After Four Deaths, Cal/OSHA Launches Construction Inspection Blitz
The fatalities occurred on construction sites May 18-21 and are still under investigation. The goal of the inspections is to "raise awareness for everyone working in construction that hazards can be identified and corrected," said acting Cal/OSHA Chief Juliann Sum.
Cal/OSHA has begun stepped-up inspections at construction sites in the San Francisco Bay Area after four fatal accidents happened during a span of four days. Inspectors are deployed to visit sites in the coming weeks to determine whether adequate measures are being taken to identify safety hazards and prevent injuries, according to the agency's May 27 announcement of the initiative.
"Construction sites present special challenges to worker safety," said Christine Baker, director of the California Department of Industrial Relations, which is Cal/OSHA's parent agency. "Employers need to have strong safety programs in place and train their workers to follow procedures."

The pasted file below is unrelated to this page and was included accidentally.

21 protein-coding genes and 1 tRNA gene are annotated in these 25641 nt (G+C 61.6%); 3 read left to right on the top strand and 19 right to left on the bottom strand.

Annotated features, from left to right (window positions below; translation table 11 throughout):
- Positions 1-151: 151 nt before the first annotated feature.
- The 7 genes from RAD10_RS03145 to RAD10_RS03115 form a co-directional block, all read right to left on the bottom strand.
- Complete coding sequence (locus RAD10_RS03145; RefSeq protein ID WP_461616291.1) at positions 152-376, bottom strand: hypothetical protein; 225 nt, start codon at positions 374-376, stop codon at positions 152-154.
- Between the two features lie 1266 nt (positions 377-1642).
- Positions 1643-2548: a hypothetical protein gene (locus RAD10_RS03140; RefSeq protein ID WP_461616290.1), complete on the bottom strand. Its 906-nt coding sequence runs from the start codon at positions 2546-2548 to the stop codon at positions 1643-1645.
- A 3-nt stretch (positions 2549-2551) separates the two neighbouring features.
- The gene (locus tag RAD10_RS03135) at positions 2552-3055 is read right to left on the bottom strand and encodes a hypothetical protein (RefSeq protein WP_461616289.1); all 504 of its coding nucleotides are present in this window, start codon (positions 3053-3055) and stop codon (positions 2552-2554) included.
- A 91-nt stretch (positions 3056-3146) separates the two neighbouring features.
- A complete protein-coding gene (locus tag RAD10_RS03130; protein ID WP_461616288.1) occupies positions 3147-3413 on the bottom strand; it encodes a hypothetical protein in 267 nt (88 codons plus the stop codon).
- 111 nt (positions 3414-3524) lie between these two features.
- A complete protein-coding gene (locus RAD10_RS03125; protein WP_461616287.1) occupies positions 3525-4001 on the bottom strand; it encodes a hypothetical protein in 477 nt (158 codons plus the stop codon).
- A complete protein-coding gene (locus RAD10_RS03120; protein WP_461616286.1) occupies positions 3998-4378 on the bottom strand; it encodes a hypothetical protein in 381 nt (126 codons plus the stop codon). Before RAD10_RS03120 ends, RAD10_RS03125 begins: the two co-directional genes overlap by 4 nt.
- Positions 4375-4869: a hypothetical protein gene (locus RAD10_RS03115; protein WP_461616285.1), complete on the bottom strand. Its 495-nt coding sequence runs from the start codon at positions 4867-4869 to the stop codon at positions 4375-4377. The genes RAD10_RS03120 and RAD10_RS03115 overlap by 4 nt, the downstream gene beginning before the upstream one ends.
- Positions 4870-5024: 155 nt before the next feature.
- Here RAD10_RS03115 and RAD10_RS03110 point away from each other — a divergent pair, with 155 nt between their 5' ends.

"Our goal is to raise awareness for everyone working in construction that hazards can be identified and corrected. Preparation and vigilance are vital to preventing workplace fatalities," said Acting Cal/OSHA Chief Juliann Sum.
The four deaths were:
- On May 18, a construction worker was killed when the train bridge he was dismantling in downtown Riverside collapsed, crushing him.
- On May 20, a worker on a San Mateo project fell 9 feet from a wall and sustained fatal head injuries.
- On May 20 in San Diego, a worker near the top of a 22-foot rebar column died when the column fell on him.
- On May 21, a worker at a residential project in San Jose fell to his death from a three-story building.
Federal OSHA's National Safety Stand-Down is taking place June 2-6, and Cal/OSHA will be participating with federal OSHA in a series of sand-down events at construction sites across the state, as well.
The inspectors will check fall protection equipment, as well as trench safety, equipment safety, and power lines. If inspectors find a lack of protection or a serious hazard, they can stop work at that site until the hazards are abated.
A new factsheet is available on Cal/OSHA's website to help construction employers eliminate or reduce fall hazards.